The project also seeks to provide farmers with education in farm management and innovative agricultural practices that target longevity and resistance against climate change. By teaching farmers new strategies to increase biodiversity and resilience, sustainable coconut harvesting becomes a stepping stone to transitioning modern farming to regenerative agriculture. The brand’s overall goal is to rediscover a more environmentally sustainable and resistant farming methodology while also promoting farmers’ wages by the end of 2023.

Addressing Poverty Through Coconut Farming

Harmless Harvest’s project ReCAP shifts the coconut industry and other farm-dependent brands away from chemical-laden monoculture crop farming, which is susceptible to climate change and is inefficient environmentally. The project alleviates ecological stress and utilizes a more efficient system of production, which corresponds with Harmless Harvest’s overall mission of ethical practices. ReCAP seeks to encourage new methods of sustainable coconut harvesting and aims to increase the income of farmers by 10% or more by the end of 2023. From celebrating zero coconut waste in September 2020 to up-cycling and utilizing all parts of the coconut up to the husk, the brand continues to introduce techniques to better the planet and help farmers lift themselves out of poverty.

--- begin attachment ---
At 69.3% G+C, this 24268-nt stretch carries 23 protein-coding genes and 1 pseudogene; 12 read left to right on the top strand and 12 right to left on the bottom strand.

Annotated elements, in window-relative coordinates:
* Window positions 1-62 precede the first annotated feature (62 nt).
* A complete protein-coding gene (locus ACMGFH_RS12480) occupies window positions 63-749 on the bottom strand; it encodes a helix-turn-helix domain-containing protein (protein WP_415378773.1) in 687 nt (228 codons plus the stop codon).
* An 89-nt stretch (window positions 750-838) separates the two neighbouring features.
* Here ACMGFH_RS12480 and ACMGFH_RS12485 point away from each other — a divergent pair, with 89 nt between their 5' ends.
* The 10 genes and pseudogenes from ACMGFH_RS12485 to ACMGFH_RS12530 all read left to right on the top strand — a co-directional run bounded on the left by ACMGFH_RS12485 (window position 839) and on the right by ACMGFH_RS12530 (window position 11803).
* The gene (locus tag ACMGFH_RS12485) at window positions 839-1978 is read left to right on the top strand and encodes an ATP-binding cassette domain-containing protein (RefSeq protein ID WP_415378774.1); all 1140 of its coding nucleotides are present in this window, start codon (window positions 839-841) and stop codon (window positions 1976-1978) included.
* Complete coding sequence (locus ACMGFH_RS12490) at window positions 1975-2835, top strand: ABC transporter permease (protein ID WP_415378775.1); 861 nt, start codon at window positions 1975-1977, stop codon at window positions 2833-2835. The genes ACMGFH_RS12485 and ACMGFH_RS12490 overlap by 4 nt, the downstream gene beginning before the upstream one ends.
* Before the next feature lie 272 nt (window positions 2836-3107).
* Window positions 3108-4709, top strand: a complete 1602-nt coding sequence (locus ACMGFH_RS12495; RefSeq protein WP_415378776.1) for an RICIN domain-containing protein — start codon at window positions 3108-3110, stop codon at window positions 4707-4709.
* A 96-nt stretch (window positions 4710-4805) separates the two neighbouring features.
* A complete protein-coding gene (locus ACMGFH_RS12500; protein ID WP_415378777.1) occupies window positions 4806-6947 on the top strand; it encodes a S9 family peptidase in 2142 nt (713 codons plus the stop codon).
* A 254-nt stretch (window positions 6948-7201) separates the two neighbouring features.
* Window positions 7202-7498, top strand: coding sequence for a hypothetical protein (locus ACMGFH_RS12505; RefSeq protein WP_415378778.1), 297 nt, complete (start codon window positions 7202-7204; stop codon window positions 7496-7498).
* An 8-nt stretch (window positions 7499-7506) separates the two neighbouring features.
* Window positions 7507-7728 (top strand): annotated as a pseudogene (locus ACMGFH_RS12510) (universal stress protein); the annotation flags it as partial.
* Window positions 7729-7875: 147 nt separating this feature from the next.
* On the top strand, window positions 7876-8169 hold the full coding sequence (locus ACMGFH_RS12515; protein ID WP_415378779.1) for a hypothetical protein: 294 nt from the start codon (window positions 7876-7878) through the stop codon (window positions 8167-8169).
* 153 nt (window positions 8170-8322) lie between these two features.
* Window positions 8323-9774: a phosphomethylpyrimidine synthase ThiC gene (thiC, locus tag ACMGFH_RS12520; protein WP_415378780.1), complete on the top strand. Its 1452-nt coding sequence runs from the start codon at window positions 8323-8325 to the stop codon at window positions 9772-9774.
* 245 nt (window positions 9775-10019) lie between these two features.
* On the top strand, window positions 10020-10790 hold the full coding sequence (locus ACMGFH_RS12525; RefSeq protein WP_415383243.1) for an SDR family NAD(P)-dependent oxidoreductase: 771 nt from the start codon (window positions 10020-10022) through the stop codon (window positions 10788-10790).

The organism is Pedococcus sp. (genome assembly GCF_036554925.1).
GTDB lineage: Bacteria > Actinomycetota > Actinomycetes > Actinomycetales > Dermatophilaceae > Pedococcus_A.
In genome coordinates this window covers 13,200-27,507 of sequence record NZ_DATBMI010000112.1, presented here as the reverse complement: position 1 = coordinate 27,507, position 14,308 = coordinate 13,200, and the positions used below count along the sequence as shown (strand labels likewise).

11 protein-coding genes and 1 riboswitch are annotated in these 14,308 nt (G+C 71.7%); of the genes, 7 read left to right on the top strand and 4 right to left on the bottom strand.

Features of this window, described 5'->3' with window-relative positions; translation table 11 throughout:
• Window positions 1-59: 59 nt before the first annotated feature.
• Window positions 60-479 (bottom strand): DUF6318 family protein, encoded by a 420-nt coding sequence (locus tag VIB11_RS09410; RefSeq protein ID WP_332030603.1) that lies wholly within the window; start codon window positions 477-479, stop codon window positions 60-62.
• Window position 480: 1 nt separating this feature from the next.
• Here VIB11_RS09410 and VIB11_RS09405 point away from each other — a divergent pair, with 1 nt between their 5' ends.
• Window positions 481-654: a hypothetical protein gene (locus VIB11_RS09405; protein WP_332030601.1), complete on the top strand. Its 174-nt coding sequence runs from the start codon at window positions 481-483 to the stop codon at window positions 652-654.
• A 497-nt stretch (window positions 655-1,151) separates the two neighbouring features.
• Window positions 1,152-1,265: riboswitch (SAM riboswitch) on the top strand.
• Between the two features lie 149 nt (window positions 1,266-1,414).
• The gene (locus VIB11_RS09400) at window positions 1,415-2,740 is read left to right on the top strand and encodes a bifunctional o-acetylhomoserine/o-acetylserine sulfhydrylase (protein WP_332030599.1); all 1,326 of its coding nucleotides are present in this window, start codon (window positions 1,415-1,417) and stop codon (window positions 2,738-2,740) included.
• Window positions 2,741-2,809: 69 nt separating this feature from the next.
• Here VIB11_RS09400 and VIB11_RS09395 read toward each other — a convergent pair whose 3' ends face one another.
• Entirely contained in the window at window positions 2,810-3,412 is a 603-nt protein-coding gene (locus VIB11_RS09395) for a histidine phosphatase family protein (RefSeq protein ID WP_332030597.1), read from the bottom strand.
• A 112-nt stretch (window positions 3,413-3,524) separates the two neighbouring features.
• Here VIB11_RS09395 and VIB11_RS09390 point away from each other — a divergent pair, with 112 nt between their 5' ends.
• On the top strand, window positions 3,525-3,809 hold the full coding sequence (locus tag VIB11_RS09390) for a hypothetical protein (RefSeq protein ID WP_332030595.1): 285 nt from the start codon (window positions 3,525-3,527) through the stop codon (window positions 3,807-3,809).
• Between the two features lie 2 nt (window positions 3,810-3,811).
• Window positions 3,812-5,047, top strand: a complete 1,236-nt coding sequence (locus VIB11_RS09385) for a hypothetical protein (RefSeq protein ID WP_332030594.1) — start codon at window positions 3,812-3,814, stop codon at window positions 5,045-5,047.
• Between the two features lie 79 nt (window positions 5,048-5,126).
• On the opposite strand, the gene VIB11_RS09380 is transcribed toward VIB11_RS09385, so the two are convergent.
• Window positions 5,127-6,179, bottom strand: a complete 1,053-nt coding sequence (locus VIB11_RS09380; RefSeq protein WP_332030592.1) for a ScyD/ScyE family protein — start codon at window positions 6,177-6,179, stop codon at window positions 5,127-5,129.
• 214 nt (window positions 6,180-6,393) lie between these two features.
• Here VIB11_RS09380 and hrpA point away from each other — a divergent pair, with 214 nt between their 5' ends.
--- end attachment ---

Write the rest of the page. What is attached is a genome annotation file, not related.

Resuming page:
– Linda Chong
Photo: Flickr